However, no decision is automatic, for "despite th[e] deferential standard [for review of claims], it is imperative that th[is] Court scrutinize the record in its entirety to determine the reasonableness of the decision reached." Bridges v. Bowen, 815 F.2d 622, 624 (11th Cir. 1987) (citing Arnold v. Heckler, 732 F.2d 881, 883 (11th Cir. 1984)). Moreover, failure to apply the correct legal standards is grounds for reversal. See Bowen v. Heckler, 748 F.2d 629, 635 (11th Cir. 1984).
While the disability application alleged both physical and mental impairments, the ALJ determined that only Mr. Miller's mental impairments were severe. On appeal, Mr. Miller does not challenge the ALJ's conclusions regarding his physical impairments; instead, he argues substantial evidence does not support the ALJ's determination that his mental impairments were not disabling. (Doc. 17 at 11-12). This argument hinges entirely on the ALJ's failure to consider Mr. Miller's testimony that his prescription to Seroquel had been replaced with Prozac approximately six (6) months prior to the hearing. (Id.). Mr. Miller contends this medication change undermines the ALJ's conclusion that Seroquel effectively treated his conditions. (Id. at 12). As explained below, Mr. Miller's argument fails.
The record reflects Mr. Miller's providers variously diagnosed him with depressive disorder NOS, anxiety disorder NOS, cannabis abuse, alcohol dependence, and personality disorder NOS, and considered possible diagnoses of benzodiazepine abuse, major depression, psychotic disorder NOS, and polysubstance abuse. (E.g. R. 557, 576, 682; see R. 24-25). While these ailments have caused Mr. Miller to experience extreme symptoms, including episodes of decompensation requiring hospitalization, the record also reflects that Mr. Miller responded well to medication, provided he was not using alcohol or other intoxicating substances. (R. 26; see, e.g., R. 679). Indeed, Mr. Miller's hospitalizations and periods of more extreme symptoms occurred when he ceased taking his prescribed medications, used intoxicating substances, or both. Indeed, Mr. Miller testified that going off his medications caused him to "lose it" and "end up back in the hospital." (R. 43).
Mr. Miller ceased taking his prescribed medications prior to his August 2010 hospitalization. (R. 527; see R. 24).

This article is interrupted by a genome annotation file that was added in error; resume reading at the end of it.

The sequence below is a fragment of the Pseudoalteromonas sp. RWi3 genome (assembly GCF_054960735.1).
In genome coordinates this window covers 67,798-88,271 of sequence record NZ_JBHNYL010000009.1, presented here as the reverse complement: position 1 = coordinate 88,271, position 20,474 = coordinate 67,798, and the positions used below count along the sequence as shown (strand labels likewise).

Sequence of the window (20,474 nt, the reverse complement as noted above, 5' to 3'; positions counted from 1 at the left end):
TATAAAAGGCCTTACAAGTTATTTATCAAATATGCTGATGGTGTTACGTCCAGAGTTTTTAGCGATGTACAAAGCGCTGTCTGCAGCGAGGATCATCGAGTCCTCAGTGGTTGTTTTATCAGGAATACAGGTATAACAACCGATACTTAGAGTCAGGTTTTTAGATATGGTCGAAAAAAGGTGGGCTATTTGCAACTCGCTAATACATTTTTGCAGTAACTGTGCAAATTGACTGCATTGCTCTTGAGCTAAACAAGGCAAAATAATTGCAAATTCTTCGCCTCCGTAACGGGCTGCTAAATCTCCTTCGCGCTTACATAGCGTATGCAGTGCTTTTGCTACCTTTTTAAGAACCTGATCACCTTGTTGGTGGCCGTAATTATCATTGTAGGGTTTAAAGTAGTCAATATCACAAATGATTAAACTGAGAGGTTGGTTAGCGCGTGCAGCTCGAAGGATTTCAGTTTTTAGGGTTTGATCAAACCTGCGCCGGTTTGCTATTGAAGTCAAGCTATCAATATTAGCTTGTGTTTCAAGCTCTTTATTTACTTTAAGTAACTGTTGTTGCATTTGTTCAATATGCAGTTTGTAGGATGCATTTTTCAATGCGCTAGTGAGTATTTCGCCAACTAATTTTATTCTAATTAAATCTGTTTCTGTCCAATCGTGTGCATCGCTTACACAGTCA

Mr. Miller tested positive for benzodiazepines, marijuana, and/or opioids contemporaneously with his hospitalizations in January and June 2013. (R. 560, 589; see R. 24-25).
Prior to his January 2014 hospitalization, Mr. Miller ceased taking his medications, admitted to alcohol use, and tested positive for benzodiazepines and marijuana. (R. 679-80; see R. 25).
The ALJ's decision accurately recounts the foregoing facts. (R. 24-25). The ALJ concluded that Mr. Miller's "mental impairments, other than his polysubstance abuse/dependency, are controlled by his Seroquel medication, though he has a habit of ceasing his medication and/or abusing substances, which cause him to decompensate, as shown time and time again." (R. 26). This appeal correctly notes the ALJ's failure to discuss Mr. Miller's testimony that his psychiatrist discontinued Seroquel and prescribed Prozac approximately six (6) months prior to the hearing. (R. 42; see Doc. 17 at 11-12). However, Mr. Miller testified Prozac was even more effective than the Seroquel, noting he slept better when taking Prozac. (R. 43).
On appeal, Mr. Miller contends the replacement of Seroquel with Prozac undermines the ALJ's conclusion that Seroquel effectively treated his mental impairments. (Doc. 17 at 12). As Mr. Miller would have it, "his Seroquel was discontinued as ineffective." (Id.). However, Mr. Miller's argument cites exclusively to his hearing testimony and does not cite any medical evidence to support his contention that Seroquel was ineffective. (Id. at 11-12). Additionally, the undersigned cannot locate any medical evidence in the record to support Mr. Miller's contention that Prozac was prescribed because Seroquel was ineffective.
The medical record does not include any indication regarding why Seroquel was discontinued in favor of Prozac. Indeed, the only mention of Prozac in the medical evidence appears in a January 29, 2014 discharge summary from Walker Baptist Medical Center, in which the prescription is noted. (R. 678).
Accordingly, to the extent Mr. Miller claims the ALJ erred in concluding Seroquel effectively treated his mental impairments, the argument fails. The ALJ's conclusions regarding Seroquel's effectiveness is supported by substantial evidence; Mr. Miller has not pointed to any medical evidence to the contrary. To the extent Mr. Miller may contend that remand is necessary to evaluate his disability status in light of the Prozac prescription, any remand would be futile; the only evidence of record is Mr. Miller's testimony that Prozac is even more effective than Seroquel.
This evidence includes medical records documenting Mr. Miller's positive statements regarding Seroquel's effectiveness. (R. 679 (noting Mr. Miller's statement that he "needs to be back on Seroquel" which he described as "a miracle drug."); R. 677 (reflecting Mr. Miller's statement that he "had done well on Seroquel"); see R. 24-25). --------
For all of the foregoing reasons, the ALJ's conclusion that Mr. Miller is not disabled is supported by substantial evidence.
Upon review of the administrative record and considering all of Mr. Miller's arguments, the court finds the Commissioner's decision is supported by substantial evidence and is in accord with applicable law. Accordingly, the Commissioner's decision is due to be affirmed. A separate order will be entered.
DONE this 28th day of September, 2017.
STACI G. CORNELIUS
U.S. MAGISTRATE JUDGE